JR Dingwall posted the following on quote on Twitter:
Of course we are all separate instances of homo sapiens, but the issue is — how do we see ourselves? Or did we even see ourself as a self? That separate-self view of things, McLuhan says, is an artifact of technology, in this case, the technology of the written word. The written word extended us as a species is such deeply transformative ways that it produced the means of social control needed to go beyond small bands or settled villages to urban forms of organization in which everyone doesn’t know everyone else. This is what McLuhan means by new media altering social organization.
Which brings us to the question of losing our individualism. I hope we do. Or I should say, I hope (and expect) that newer extensions of ourselves, extensions of our entire central nervous system and brain will alter sense ratios and social organization in such a way that our very sense of self and our so-called unique and separate individual consciousness will change. The feeling of losing something is anticipatory. As it actually happens, which it is right now even as we are having our Reading Group, it is experienced just as the way things are.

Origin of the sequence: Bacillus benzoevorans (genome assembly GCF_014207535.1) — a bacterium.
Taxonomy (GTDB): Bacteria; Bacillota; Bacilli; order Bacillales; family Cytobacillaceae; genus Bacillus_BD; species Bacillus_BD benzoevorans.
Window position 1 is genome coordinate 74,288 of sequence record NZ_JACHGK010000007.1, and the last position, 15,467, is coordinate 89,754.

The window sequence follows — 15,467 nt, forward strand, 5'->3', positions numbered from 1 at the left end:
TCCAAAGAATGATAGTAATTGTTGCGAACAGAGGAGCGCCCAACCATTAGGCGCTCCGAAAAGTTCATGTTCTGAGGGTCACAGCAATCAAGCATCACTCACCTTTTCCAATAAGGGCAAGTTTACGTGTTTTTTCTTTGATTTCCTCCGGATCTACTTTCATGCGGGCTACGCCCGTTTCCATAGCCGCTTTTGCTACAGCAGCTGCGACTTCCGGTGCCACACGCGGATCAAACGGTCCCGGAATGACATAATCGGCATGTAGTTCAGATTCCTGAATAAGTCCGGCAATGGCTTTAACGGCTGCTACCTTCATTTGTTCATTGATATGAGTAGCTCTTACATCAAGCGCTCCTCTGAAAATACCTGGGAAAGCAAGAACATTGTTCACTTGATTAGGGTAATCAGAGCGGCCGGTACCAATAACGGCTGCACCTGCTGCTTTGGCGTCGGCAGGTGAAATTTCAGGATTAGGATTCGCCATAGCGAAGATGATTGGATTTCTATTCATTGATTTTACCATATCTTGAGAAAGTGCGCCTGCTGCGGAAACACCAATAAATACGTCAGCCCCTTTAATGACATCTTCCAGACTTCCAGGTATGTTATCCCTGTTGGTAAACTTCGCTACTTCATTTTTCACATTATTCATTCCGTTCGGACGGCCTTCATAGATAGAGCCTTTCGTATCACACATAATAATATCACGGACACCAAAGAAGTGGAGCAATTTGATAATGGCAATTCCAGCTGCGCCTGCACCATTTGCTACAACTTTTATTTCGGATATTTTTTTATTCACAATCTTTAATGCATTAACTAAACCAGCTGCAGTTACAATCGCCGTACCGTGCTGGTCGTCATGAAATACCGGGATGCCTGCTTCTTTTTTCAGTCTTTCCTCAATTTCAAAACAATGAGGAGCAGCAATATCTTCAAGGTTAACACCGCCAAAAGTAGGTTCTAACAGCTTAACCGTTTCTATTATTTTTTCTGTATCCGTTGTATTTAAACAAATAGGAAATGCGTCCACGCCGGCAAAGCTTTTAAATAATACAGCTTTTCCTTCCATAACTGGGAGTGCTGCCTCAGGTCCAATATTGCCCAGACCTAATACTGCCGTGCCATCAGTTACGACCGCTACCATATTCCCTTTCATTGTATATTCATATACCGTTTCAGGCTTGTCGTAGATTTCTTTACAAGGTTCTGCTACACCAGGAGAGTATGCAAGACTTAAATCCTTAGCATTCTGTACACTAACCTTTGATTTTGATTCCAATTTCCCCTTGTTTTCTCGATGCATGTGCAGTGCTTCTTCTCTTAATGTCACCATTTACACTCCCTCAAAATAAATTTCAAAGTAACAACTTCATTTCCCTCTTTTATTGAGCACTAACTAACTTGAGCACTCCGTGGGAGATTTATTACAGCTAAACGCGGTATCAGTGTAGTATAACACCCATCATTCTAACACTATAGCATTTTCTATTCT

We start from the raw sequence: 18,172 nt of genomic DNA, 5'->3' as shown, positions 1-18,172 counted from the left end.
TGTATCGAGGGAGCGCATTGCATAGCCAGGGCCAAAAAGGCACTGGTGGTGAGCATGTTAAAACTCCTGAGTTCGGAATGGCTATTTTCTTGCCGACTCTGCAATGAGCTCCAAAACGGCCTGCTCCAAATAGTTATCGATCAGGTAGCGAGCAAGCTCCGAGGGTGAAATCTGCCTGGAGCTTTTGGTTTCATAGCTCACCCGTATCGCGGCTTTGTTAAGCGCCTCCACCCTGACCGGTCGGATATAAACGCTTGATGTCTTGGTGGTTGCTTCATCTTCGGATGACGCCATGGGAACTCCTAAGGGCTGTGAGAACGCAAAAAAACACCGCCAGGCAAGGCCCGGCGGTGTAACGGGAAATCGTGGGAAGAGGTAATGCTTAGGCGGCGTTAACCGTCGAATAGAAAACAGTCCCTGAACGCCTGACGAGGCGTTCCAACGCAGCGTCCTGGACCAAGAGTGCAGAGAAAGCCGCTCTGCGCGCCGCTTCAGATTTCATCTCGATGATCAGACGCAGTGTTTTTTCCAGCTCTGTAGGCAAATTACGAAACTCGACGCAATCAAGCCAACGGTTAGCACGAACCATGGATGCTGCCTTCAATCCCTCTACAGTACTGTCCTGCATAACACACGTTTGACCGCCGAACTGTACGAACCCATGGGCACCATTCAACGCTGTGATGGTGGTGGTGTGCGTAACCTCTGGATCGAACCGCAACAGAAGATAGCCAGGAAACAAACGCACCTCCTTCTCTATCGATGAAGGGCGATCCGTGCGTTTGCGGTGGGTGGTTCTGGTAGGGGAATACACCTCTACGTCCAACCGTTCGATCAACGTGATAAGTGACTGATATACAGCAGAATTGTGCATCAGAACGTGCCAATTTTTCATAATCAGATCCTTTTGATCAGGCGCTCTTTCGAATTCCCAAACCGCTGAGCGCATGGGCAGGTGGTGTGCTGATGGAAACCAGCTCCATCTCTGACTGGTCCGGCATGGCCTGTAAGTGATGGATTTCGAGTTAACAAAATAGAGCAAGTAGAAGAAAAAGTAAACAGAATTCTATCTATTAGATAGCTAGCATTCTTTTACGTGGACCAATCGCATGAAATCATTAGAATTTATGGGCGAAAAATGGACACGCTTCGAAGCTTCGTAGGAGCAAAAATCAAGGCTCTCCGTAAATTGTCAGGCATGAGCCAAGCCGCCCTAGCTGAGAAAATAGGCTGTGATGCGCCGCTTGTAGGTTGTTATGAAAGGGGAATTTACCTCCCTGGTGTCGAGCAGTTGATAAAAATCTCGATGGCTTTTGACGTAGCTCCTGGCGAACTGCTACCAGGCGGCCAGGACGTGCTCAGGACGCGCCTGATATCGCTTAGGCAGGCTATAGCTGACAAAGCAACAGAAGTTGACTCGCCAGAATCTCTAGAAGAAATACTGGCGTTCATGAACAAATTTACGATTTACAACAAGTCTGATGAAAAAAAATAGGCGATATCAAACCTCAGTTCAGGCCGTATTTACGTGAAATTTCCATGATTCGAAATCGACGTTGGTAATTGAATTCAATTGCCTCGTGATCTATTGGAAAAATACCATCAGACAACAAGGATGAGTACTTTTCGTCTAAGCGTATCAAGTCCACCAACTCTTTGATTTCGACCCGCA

I do disagree with your example and statement about “not a loss of your individualism” Yes it is. It’s not a loss of an ability to express one’s individualism, but for anyone who did express it in that particular territory and now cannot, it is a loss of that part of their own individualism. Humans are adaptable, but when it comes to defining the self, my self, continuity is important. I think this is true for humanity as well: continuity is important. There’s also the domino effect to worry about in your example.
The ‘genie’ is out of the (Facebook) bottle and time will tell where that leads us. I personally subscribe to the model that we will ‘end-up’ in World State, a unified government which administers the entire planet, with a few isolated exceptions. This if we don’t blow ourselves up before.